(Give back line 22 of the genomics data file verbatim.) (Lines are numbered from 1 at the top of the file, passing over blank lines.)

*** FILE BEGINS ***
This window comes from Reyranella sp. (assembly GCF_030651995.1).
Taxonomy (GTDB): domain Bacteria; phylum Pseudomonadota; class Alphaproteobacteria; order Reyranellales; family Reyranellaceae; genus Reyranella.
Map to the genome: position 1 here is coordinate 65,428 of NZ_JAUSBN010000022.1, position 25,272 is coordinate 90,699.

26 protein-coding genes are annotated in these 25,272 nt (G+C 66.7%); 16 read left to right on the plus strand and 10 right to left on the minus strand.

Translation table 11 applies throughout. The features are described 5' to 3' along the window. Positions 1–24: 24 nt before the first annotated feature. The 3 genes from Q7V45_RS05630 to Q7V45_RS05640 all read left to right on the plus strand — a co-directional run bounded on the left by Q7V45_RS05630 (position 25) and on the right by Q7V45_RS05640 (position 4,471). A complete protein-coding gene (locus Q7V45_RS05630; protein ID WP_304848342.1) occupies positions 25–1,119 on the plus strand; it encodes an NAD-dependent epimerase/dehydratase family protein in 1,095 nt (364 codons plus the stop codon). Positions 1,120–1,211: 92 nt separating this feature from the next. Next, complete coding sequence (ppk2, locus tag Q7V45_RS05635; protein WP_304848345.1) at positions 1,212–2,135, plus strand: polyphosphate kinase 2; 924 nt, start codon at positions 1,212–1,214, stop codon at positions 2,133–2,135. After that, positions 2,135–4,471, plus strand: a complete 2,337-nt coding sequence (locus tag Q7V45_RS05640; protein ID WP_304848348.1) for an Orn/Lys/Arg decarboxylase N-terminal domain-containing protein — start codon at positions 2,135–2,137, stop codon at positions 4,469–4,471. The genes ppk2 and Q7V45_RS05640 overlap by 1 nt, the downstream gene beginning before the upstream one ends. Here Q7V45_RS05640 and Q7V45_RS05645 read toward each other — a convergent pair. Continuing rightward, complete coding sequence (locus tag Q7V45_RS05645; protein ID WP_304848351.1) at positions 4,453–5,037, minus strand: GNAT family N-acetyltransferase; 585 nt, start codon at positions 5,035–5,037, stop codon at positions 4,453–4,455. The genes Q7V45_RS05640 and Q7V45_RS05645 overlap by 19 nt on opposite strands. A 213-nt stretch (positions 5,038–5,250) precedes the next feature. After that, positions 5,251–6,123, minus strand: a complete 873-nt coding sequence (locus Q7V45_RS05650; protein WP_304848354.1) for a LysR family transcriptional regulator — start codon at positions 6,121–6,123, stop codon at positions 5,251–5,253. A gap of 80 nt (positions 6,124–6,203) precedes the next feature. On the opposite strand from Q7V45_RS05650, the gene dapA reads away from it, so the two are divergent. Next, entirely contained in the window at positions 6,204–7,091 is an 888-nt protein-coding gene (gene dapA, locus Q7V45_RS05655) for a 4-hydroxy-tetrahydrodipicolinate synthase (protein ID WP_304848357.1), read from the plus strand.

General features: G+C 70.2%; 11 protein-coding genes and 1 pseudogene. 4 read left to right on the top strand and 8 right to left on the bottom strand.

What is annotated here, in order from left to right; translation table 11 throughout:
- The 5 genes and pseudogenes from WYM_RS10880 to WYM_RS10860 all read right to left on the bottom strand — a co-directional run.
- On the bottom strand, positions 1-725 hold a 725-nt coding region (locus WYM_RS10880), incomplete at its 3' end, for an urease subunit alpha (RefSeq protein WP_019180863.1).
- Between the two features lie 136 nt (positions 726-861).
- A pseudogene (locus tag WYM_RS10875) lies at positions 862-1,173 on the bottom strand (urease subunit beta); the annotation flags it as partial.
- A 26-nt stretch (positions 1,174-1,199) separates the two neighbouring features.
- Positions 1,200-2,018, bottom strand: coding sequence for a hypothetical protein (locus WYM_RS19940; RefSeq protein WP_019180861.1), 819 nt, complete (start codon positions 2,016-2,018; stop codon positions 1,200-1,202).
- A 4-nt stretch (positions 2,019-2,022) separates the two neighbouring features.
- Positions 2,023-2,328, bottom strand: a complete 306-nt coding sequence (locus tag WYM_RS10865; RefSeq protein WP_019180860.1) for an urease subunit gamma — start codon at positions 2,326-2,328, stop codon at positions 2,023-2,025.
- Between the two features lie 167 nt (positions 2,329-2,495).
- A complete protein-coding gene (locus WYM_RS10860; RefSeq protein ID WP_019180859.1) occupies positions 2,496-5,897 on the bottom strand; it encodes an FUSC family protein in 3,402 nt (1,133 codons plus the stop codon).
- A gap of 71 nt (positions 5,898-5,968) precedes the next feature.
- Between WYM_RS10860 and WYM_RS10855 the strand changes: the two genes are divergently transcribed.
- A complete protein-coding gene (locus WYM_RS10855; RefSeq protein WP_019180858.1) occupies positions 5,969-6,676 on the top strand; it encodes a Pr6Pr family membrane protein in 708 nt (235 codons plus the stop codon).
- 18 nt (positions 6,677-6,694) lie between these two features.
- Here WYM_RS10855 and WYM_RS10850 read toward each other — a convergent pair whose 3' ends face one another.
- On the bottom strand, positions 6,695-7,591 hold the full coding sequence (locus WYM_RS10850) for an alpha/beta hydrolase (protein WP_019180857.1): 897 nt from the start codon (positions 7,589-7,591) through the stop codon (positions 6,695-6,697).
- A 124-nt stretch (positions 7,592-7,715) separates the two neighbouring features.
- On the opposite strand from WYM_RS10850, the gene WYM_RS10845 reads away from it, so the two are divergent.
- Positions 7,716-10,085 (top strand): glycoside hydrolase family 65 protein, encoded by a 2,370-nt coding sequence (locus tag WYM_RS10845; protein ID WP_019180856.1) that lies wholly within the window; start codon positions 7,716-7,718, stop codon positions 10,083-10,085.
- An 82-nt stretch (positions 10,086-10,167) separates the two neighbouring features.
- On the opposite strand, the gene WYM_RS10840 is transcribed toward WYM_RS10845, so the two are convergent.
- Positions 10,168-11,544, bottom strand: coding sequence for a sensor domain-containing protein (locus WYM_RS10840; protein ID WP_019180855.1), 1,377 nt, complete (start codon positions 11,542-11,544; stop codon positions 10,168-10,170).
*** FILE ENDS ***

- Here WYM_RS10855 and WYM_RS10850 read toward each other — a convergent pair whose 3' ends face one another.